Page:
What Is A Naval Ensign? India's Navy Flag Is Changing Again, 5th Time Since 1950

What Is A Naval Ensign? India's Navy Flag Is Changing Again, 5th Time Since 1950

Prime Minister Narendra Modi will unveil a new ensign for the Indian Navy on September 2 during the commissioning of the country’s first indigenously built aircraft carrier INS Vikrant.  The commissioning of INS Vikrant will take place at Cochin Shipyard Limited in Kochi and during the event, the PM will also “unveil the new Naval Ensign (Nishaan), doing away with the colonial past,” the PMO said in a statement.

The new ensign will be “befitting the rich Indian maritime heritage,” it added, although the design has not been unveiled yet. 

What Is A Naval Ensign 

As the name suggests, a naval ensign is a flag that is installed atop naval warships, on ground stations, at air bases and other institutions used as a form of maritime identification. Indian naval ensign is also known as Nishaan meaning symbol. 

Every country’s navy has its own ensign which can be the same as their country’s flag or a distant one. For example, the US Navy’s ensign is the same as its national flag but many other navies have distinctive naval ensigns which are used by their war vessels.

The Indian Naval Ensign 

The existing ensign of the Indian Navy draws its origin from the colonial past. 

The current ensign of the Navy is a white flag with horizontal and vertical red stripes, with the Emblem of India emblazoned at the intersection of the two stripes. The tricolour is placed in the canton.

From 1879 to 1892, the blue ensign of Star of India was used as the naval ensign of Her Majesty’s Indian Marine. 

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On October 2, 1934, the naval service was renamed Royal Indian Navy (RIN), with its headquarters at Bombay (now Mumbai) and the ensign also changed to the one used by the Royal Navy till 1950.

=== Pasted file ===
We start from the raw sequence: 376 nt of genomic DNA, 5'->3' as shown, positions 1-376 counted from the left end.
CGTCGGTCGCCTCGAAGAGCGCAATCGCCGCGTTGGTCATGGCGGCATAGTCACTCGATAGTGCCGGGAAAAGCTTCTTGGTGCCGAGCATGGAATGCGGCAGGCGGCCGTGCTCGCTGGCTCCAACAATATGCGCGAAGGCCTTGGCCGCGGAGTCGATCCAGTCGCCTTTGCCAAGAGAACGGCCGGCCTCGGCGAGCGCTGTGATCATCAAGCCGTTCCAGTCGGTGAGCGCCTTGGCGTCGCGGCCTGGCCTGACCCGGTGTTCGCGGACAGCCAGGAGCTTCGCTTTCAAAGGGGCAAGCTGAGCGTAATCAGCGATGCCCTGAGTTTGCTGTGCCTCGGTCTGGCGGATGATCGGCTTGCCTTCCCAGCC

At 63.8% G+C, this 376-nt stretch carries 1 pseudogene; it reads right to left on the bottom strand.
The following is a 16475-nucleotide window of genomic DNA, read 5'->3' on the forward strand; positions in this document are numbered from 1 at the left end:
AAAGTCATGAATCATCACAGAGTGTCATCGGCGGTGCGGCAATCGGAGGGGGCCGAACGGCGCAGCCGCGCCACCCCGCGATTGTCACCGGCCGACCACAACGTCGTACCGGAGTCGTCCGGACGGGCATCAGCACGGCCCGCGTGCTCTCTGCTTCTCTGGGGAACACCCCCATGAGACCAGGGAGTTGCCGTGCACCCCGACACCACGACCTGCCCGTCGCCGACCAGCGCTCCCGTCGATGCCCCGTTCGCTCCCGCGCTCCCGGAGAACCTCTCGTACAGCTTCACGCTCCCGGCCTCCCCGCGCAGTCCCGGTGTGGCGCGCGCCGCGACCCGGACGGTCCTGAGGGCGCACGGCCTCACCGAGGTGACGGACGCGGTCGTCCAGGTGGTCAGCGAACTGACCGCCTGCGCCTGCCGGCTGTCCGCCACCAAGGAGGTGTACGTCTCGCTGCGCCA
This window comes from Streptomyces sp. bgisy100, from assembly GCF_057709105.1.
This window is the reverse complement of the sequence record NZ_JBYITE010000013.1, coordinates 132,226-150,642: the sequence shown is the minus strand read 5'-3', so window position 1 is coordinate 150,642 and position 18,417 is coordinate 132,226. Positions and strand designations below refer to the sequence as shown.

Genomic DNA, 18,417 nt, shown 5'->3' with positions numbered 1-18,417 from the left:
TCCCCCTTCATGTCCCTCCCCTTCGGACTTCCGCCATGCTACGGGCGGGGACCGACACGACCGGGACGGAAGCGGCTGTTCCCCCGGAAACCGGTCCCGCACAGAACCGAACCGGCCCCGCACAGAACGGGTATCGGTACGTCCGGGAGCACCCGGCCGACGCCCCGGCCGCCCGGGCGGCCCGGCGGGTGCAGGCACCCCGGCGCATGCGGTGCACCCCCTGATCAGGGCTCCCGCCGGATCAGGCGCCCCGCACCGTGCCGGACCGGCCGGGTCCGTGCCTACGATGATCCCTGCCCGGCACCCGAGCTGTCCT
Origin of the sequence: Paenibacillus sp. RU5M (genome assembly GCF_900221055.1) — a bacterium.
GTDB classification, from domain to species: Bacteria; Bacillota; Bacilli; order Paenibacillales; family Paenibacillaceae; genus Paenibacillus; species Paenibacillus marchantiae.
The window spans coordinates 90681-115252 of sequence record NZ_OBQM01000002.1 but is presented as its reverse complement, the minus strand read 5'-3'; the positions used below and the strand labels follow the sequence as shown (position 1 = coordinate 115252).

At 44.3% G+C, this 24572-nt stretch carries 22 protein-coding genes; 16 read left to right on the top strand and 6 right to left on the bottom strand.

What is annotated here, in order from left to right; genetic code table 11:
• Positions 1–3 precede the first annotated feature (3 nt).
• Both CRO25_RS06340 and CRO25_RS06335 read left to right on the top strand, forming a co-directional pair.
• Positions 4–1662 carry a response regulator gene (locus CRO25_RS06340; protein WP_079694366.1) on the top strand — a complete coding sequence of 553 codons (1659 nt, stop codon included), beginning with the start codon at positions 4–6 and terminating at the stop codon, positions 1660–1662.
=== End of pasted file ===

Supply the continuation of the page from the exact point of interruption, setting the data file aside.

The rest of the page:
After 1950 when India became a Republic, the prefix ‘Royal’ was dropped and it was rechristened as the Indian Navy. The ensign was also replaced with the Indian flag instead of Britain’s flag over the St George’s Cross. Now the naval ensign had an Indian flag at the top left corner of the St George’s Cross over a white background. 

The naval ensign was again modified in the year 2001 where the St George’s Cross was dropped and a blue crest of the Indian Navy was set upon the white background with the Indian flag retaining its position. The modification which was approved by the President of India and came into effect on August 15, 2001 did not go well as many complained that the blue of the naval crest was indistinguishable from the sky and the ocean. 

As a consequence, changes were made to the naval ensign in 2004 where the blue crest was dropped and St George’s Cross was restored, with a National Emblem at the intersection of the cross. 

Ten years later in 2014, the ensign which is in use till date was customised to add Satyamev Jayate written in Devanagari script under the State Emblem of India at the intersection of St George’s Cross.  

On 26 January 1950, the Crown in the naval crest, depicted with an anchor, was replaced by Ashokan Lion for the Indian Navy’s Emblem. The invocation to Lord Varuna (The Sea God) in the Vedas was adopted by it for its emblem, with the Motto: “Sam no Varunah”, meaning: ‘Be auspicious unto us Oh Varuna’. The inscription of ‘Satyamev Jayate’ below the State Emblem was included in the crest.

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Designed by the Navy’s in-house Warship Design Bureau (WDB) and built by Cochin Shipyard Limited, a public sector shipyard under the Union Ministry of Ports, Shipping & Waterways, Vikrant has been built with with “state-of-the-art automation features and is the largest ship ever built in the maritime history of India”, it said.

(With inputs from PTI)